Five years from now I just want to be making decent amount of money and music so I don't need another job. I'm real humble I don't care about being a millionaire and all that other stuff. If I could make $120 grand off of writing music even ghostwriting for other people. I would be completely content. Ten years from now I will be 36, I hope to take the rent money which is like entry level money and start investing in other things. Have my own businesses and have a family fortune, to include my family and friends and make sure all our bodies are good.

11. What do you want your legacy to be?

I want my legacy to be, that I was a relatable. I was able to make people feel what I was saying. I just want people to be able to relate to my music. And help them get through certain situations in life through my music. That's what I want my legacy to be.

12. Is there anything that your fans should look forward to seeing from you in the near future?

I'm currently working on two separate mixtapes. 2 to 5 track EP’s. There's a day vibe and a night vibe. I've already started working on my next album but who knows how long that's going to take.


Cedric The Entertainer’s Response On Youth and Black History

Today our question is “How do we get our black youth to take their history serious?”.

I have found that some of our youth don’t take their history as serious as they should. They kind of look at it as if its a thing of the past; but the reality is that it isn’t. We may not be legally going through segregation; but we are still segregating ourselves mentally. When our youth understand where they came, from and what they are capable of, their journey to success is endless.

My Response To The ‘Lookin Ass’ songs

Over the past few days there has been a lot of controversy about females and males that act reckless. It all started when everyone heard Nicki Minaj’s new track ‘Lookin Ass Ni**a’. It basically talks about all the males that do things to impress females that are unnecessary. When the track was released online many guys got upset because they said there are females that act the same way. So as a result many of them made a male remix called ‘Lookin Ass B***h’ about females and I have to say the most vulgar one I heard so far is Cassidy’s remix. He had no cut cards when he spoke of these types of females.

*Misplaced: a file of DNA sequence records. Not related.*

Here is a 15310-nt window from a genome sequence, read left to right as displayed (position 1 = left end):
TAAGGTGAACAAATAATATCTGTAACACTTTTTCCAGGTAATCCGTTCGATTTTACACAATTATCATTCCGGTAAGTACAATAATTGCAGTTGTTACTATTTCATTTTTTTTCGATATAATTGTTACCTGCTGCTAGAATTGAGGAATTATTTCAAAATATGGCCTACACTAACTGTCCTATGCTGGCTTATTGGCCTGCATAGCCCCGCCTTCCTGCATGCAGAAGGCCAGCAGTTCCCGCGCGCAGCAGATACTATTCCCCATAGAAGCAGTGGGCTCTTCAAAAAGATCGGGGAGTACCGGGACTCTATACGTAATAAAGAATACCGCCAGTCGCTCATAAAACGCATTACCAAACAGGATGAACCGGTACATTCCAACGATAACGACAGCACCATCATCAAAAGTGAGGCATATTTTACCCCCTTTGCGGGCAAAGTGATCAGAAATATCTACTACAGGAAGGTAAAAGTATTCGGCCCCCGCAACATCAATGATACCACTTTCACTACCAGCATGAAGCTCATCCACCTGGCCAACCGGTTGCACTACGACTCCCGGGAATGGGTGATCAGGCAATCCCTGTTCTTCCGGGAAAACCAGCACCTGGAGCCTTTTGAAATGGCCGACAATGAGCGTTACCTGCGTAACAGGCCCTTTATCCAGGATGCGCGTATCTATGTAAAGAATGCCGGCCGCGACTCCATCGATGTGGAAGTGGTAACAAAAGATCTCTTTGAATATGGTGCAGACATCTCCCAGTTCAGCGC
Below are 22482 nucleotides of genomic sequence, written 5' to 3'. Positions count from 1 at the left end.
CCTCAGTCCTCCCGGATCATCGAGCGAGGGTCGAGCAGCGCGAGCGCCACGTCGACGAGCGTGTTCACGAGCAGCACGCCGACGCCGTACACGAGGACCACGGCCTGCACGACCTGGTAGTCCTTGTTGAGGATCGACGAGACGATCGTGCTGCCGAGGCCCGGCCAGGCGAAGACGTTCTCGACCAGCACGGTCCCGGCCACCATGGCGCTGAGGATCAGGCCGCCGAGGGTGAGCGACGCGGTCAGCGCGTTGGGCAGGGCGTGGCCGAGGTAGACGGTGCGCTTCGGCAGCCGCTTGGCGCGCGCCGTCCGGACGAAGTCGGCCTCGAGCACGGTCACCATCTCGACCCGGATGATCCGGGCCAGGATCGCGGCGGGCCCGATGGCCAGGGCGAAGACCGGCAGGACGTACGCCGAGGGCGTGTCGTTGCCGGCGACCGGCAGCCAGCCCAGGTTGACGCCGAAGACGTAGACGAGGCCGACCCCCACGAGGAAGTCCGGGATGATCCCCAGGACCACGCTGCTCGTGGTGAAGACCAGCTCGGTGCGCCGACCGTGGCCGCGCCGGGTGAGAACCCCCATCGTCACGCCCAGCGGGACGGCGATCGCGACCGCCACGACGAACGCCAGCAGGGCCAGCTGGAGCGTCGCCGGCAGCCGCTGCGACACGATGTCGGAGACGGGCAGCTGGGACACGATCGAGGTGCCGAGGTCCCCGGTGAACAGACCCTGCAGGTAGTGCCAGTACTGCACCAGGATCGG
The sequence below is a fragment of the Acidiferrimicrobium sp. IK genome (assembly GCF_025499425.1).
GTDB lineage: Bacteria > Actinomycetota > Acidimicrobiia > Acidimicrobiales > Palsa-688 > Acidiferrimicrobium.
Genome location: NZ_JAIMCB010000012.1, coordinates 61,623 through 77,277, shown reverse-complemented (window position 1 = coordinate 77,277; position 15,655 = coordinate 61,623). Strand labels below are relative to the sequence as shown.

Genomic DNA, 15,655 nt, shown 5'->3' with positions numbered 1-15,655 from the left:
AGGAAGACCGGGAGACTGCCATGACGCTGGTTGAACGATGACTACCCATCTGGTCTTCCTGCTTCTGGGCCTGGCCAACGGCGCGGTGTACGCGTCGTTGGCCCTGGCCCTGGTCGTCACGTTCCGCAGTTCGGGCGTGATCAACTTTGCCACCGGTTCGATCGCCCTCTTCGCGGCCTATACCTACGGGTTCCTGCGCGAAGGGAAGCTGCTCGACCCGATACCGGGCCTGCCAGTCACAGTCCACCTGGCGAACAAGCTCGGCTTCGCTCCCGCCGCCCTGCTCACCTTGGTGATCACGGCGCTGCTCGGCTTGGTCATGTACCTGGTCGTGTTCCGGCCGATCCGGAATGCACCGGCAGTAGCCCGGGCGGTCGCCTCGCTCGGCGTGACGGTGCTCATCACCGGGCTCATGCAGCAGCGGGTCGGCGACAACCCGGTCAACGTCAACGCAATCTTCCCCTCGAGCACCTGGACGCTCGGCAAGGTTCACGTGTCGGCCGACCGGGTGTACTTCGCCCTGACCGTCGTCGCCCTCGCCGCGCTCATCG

I’m personally not upset about any of the ‘Lookin Ass Ni**a’ or ‘Lookin Ass B***h’ songs. I hear a lot of truth being told in all of the tracks. I do however have a problem with the N word and the B word but aside from that the message was something that needs to be addressed. I believe that if you’re not this type of person you have no reason to be upset about these tracks. They aren’t talking about you but if you do get upset maybe you should evaluate your actions and change something.

A lot of guys talk about how females act reckless for attention or for sex but they don’t talk about the fact that those are the females they pick out of the group. They constantly go after the female that gives it up easy but then talk about how much she’s a hoe. If you have such a problem with someone who carries themselves in an indecent fashion, then why is that the female that you’re ready to wife her until something goes wrong? This is when their ready to call her every name in the book. Maybe if you tried dating the woman that respect herself and body then you wouldn’t have a problem. This also goes for females. Stop looking for the ‘wanna be’ thugs that can talk that good shit in your hear but can’t back it up at all. A good man can be standing right in front of you but you dismiss him for a guy that you have to ‘fix or ‘change’.

My point is we need to leave the Lookin Ass Males and Females to date one another and not corrupt the minds of the good individuals out here. There will always be those individuals but they are a waste of time an energy.

Listen to the song below.

Nicki Minaj – Lookin Ass Nigga

Cassidy – Lookin Ass Bitches